The goal of making electric energy available by 2008 to 12 million Brazilians who still don’t have it, as President Luiz Inácio Lula da Silva announced on Sunday, May 1st, is perfectly feasible. This is the opinion of the secretary of Energy Planning and Development in the Ministry of Mines and Energy, Márcio Zimmerman.
Speaking at the opening of Power Future 2005, an event that is being held in Fortaleza, in northeastern Brazil, to discuss alternatives forms of energy for the country, Zimmerman said that this challenge is what gave rise to the Light for All program, put together around a year and a half ago by Minister Dilma Rousseff and “assumed as a government program” by President Luiz Inácio Lula da Silva .
According to Zimmerman, the program foresees 500 thousand connections this year, and the total should gradually increase through 2008. He affirmed that this represents a considerable challenge, since it does not only mean expanding the power network.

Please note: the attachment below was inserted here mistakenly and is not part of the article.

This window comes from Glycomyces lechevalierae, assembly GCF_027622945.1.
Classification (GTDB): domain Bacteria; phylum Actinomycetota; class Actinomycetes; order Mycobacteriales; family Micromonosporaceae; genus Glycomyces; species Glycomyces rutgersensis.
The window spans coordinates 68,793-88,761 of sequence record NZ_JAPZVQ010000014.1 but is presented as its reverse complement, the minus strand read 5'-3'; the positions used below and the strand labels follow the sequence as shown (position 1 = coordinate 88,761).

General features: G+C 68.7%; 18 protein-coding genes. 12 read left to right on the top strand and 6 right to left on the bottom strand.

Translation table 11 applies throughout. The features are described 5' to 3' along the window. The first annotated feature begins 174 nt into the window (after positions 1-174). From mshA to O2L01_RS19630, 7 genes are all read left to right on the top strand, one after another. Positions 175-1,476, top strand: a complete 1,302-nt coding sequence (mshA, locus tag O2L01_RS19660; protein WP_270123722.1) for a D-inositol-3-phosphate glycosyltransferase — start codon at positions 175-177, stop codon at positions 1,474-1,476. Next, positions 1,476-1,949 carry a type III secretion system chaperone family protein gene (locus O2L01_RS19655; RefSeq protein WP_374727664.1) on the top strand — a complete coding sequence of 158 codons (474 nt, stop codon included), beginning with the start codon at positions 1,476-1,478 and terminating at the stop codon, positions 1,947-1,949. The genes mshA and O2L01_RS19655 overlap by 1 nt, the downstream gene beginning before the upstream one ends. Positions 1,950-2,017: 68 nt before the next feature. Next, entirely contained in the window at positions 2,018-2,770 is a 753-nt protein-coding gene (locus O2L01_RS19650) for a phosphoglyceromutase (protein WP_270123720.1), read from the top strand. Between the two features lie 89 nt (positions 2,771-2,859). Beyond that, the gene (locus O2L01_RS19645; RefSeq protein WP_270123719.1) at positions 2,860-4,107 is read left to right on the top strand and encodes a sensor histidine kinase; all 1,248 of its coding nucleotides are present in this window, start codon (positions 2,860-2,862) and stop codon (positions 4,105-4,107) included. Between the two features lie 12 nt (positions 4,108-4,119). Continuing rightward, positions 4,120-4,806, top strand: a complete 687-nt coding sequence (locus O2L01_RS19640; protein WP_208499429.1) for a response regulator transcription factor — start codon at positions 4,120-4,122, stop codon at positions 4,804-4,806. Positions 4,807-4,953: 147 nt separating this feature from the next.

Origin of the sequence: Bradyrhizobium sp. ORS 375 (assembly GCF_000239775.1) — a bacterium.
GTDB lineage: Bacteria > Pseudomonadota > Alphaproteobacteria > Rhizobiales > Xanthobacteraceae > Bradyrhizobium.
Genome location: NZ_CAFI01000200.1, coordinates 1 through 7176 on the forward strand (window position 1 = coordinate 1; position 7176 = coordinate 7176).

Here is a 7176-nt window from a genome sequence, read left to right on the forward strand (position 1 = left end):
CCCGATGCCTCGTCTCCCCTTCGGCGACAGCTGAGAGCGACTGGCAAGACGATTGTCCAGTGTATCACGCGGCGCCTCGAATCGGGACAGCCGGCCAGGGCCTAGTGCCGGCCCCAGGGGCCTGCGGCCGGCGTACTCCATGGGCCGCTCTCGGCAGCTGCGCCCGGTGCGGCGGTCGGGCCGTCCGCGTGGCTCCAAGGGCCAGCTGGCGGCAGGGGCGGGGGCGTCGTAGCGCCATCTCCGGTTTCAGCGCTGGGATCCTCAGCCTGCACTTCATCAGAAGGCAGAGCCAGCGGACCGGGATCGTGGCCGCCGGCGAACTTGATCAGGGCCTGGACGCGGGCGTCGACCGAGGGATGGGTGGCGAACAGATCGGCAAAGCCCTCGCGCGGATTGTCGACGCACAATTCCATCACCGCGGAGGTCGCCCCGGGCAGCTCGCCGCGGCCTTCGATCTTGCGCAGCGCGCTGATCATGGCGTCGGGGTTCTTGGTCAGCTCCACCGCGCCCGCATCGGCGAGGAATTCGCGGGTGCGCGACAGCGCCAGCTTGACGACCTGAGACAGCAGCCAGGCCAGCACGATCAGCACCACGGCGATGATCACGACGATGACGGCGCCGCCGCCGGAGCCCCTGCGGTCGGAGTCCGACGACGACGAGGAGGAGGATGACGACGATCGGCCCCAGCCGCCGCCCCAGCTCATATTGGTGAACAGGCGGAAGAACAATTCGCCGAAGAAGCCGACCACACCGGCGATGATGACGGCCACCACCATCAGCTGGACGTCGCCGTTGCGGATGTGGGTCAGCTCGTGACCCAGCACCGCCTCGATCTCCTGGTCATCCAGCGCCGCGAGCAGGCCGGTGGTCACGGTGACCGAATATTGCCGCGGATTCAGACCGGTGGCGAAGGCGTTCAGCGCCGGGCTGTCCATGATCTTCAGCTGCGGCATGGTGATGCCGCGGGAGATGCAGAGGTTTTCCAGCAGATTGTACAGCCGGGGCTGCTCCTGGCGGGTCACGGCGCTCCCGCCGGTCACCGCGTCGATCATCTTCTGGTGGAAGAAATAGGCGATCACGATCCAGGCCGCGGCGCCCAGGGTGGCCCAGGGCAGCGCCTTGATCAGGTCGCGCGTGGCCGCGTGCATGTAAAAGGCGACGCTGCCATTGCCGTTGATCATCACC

“There are instances that require different technological solutions, because they are isolated communities where you can use other forms of energy, such as solar, eolic, or biodiesel,” he observed.
Zimmerman went on to say that, of the 2.5 million connections to be made by 2008, 500 thousand are located in isolated communities. He recalled that having access to electricity does not only mean lighting homes.
“When you connect an isolated community, people’s reactions are impressive as they begin to be integrated into this century, with access to television and other comforts. In fact, what we are intending to do by 2008 is a redemption of citizenship,” he said.
The secretary also stated that the biggest challenge facing the new Brazilian energy model is to reduce charges to consumers. This is a consideration that needs to be weighed carefully in deciding which model is most adequate.
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